Abel Tasman

New Zealand

December 3 - 6, 2008

Dave and Jill


This photo seemed symbolic of our first outing on our second trip.

New Zealand has developed 8 long hikes that it labels and promotes as "The Great Walks."  Indeed, developed is the word - these trails are like nothing else in the country.  If walking wasn't mandatory one could drive something large, like a tractor down the trail.  Every couple of hours there are large campgrounds and huts that are more like motels.  People we met on the trails had come to New Zealand to tramp, but had in most cases, never really done any tramping in their own countries.  Good on em' Jill says.  Besides the crowds, the only other downside to these beautiful trails are the fees - NZ$15 to camp per person and NZ$35 for a bunk in a hut.  Naturally we chose to camp.  All sorts of options exist as to how to tackle the track - we chose to walk from one end to the other taking our time over four days.  We would have preferred to kayak, but our budget would only allow hiking.

We found the entire experience improved as we went north.  Crowds were significantly less, the beaches prettier, and at least for us, the weather was better.  The best part was that an acquaintance of Jill's - who we were scheduled to stay with after the trip - volunteered to shuttle our car from one end of the track to the other saving us time and $$. 

Unsettled weather and rainbow looking north along the Abel Tasman coast on the first evening.


Jill looks from about the same spot the following morning.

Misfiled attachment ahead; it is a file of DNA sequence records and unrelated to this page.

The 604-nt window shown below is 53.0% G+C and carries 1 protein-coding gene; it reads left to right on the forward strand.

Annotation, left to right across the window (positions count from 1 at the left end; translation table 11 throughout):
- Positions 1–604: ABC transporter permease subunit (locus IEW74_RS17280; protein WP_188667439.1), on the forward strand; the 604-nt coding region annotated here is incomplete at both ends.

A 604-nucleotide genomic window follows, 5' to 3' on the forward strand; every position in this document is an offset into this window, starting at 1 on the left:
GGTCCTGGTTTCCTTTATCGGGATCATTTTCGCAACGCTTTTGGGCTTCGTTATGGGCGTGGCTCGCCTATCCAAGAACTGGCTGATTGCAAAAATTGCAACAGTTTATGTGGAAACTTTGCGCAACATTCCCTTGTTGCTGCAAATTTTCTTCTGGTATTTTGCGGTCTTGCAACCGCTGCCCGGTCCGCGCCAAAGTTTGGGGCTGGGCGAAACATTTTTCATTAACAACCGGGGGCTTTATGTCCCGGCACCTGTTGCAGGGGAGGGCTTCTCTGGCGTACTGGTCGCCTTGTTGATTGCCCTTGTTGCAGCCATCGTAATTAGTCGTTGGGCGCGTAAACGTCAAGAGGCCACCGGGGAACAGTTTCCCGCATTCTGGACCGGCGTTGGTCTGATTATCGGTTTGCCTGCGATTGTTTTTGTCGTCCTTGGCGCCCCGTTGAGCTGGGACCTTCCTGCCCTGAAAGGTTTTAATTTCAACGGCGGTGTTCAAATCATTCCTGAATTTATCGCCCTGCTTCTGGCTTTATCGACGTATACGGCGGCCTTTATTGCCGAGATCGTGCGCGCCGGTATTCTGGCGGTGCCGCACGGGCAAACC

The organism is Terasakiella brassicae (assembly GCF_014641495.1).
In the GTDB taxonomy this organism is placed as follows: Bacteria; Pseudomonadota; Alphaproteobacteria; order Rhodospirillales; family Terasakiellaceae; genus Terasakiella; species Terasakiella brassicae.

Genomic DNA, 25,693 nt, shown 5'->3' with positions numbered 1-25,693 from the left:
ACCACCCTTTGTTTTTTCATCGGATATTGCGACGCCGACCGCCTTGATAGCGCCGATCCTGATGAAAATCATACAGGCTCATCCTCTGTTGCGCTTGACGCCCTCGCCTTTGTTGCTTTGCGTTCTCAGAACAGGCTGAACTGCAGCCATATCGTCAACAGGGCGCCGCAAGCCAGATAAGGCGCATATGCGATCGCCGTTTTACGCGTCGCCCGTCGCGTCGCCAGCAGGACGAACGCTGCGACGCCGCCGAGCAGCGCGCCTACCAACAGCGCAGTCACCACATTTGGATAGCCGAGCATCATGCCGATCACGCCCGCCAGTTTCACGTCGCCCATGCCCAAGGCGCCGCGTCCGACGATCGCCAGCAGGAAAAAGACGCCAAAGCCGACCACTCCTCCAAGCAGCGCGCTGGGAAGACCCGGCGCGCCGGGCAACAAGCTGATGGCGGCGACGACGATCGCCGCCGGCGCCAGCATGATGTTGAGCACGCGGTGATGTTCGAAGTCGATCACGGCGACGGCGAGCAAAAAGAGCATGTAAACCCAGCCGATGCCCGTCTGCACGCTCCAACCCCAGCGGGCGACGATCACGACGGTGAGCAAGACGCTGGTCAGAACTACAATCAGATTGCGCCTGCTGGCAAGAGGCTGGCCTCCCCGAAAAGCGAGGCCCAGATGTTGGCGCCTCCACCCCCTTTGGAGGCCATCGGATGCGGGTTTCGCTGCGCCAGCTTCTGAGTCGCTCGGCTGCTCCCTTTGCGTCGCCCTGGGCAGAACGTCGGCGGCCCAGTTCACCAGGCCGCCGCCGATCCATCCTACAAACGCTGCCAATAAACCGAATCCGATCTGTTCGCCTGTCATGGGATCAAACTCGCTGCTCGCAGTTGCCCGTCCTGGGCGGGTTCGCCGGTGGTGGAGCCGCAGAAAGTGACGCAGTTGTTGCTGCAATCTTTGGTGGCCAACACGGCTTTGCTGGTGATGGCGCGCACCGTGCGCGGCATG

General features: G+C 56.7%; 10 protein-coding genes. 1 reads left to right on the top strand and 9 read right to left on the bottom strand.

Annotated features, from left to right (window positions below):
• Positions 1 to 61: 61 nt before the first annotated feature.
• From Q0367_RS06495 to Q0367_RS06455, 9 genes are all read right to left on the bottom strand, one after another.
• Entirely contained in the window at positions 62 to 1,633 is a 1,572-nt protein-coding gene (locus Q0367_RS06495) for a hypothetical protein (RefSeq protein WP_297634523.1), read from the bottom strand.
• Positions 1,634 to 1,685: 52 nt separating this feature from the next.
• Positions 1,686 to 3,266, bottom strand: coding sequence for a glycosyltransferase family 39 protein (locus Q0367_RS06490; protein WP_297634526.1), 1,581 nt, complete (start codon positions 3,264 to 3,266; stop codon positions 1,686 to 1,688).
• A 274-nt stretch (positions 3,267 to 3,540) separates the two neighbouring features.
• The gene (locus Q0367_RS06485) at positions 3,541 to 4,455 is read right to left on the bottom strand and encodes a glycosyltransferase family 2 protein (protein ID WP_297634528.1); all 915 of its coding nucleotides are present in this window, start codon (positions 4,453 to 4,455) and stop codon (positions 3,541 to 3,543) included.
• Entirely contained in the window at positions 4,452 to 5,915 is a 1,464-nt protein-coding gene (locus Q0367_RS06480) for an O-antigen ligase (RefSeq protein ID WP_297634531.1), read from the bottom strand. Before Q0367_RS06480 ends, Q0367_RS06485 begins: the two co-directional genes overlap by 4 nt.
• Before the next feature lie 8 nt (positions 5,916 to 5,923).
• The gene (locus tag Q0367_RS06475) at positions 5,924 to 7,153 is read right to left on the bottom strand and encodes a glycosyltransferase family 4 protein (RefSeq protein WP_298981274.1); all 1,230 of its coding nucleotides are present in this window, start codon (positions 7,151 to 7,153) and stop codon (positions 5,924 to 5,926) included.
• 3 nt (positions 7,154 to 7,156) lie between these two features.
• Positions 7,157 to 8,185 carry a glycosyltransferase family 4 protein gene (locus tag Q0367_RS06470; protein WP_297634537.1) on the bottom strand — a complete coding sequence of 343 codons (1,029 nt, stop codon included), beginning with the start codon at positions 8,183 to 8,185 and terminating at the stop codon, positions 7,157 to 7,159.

Interesting granitic rock formations and whitish sandy beaches were typical.


View looking from one end to the other on the second night's beach - Onetahui Bay.


Swingbridges are a favorite New Zealand structure.  Like every other hiker we didn't shy away from the obligatory photo.


I told Jill this would make a lousy, cluttery photo but now that I look at it... it's kind of nice.  Peering out at the sea from the jungly trail.  Photo by Jill


More artistic work by Jill.  You're supposed to notice the reflection in my sunglasses.  And, if you don't think that's cool, check out the cloud coming out of my mouth.  Photo by Jill


The sun comes out on day #3.  Jill was in no hurry.


Dave drying out our wet gear from the previous night's rain.  This campsite, just a spitting distance from the sea, was our most memorable.


Conditions for my typical photography were poor so I just aimed my camera down at the granite moss-covered rocks.


Good morning Jill.  She slept for an extra two hours while I wandered in vain looking for a good sunrise to shoot.




Scenes from paradise along the northern end of the Abel Tasman Coast.

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Sailing on the Golden Bay with John and Melissa.


Marina near their house where their boat is moored.

Take Me Home